You’ve probably heard about the real estate saying that value is determined by three things, location, location and location. What this means is that despite having a wonderful mansion, it’s value is diminished significantly if it is in the wrong neighborhood. The same holds true with social media. The different social networks are locations that you can put your messages on. Selecting where to put your messages is both an art form and a science.
Confused? Let us explain. The update you’ve crafted for your Facebook page might not work on other networks – it might be too long for Twitter, too casual or personal for LinkedIn, or for one reason or another, it just won’t work or get attention on other networks. You have to tailor your message for each platform.
In this post, we’ll share some tips to help you craft updates for three different social networks, namely, Twitter, Facebook, and LinkedIn.
The first thing you need to consider when crafting Twitter updates is the 140-character limit. It poses a bit of a challenge, but with a bit of creativity and wit, you can write enticing and clickable updates that still make the 140 character limit. In fact, we usually try to hit less than 100 characters in our own tweets. Many Twitter users are seem to be programmed to scroll quickly through all the updates in their feeds, reading only those that are important and attention grabbing. One way to do this (though it still isn’t easy) is to find a compelling, interesting line from the blog post you’re posting that might entice them to click through. You can also ask questions, or express bold opinions, to start conversations. Strangely enough, even quotes count, too! Tweets with inspiring quotes tend to get a lot of retweets. Of course, you should forget to use appropriate #hashtags to make it easier for others in your niche to find your tweets.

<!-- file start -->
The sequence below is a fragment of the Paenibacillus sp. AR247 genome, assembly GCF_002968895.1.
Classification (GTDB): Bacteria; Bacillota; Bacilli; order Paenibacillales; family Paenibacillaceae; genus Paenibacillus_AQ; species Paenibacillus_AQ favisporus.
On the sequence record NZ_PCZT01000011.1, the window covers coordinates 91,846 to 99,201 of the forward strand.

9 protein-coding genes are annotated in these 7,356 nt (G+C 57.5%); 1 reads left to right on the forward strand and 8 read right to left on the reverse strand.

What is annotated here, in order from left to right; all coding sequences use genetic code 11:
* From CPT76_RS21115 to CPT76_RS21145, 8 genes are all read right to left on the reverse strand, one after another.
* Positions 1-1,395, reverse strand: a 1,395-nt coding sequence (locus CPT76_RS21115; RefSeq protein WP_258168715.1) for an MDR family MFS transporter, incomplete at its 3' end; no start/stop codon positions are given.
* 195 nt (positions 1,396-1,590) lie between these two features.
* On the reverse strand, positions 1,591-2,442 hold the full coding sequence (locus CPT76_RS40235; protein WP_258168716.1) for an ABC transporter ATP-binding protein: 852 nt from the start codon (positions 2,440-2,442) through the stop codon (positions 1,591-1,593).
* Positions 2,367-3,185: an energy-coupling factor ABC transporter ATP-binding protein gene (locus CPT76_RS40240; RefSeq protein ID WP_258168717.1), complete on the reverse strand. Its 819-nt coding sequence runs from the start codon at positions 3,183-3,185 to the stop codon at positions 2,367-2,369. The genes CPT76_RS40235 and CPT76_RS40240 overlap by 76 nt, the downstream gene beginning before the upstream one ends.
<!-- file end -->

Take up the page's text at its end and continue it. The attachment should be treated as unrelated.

Facebook allows longer updates, so make sure you take advantage. Longer posts allow you to get a bit chatty, show some snarkiness, and basically inject more personality into your Facebook posts. Take advantage of this, but don’t get too wordy either – shorter posts still get more attention and engagement. It’s also easier to share images on Facebook, so make the the most of this too. We’ve said it before, and we’ll repeat it here: “posts with images get more likes, +1′s, comments, shares, retweets, and whatever metric you use for engagement.” Your mileage may vary, but we find that Facebook is a great place have extended conversations with your audience – having separate comment sections for each post helps keep discussions focused, and the absence of a hard character limit allows for more fluid conversations. We feel a bit more free to post off-topic updates like commentary on recent events, fun stories about our company, and other things that aren’t quite directly related to our business.
Do you agree? Disagree? Tell us what you think. How do you decide what to post on your different social networks?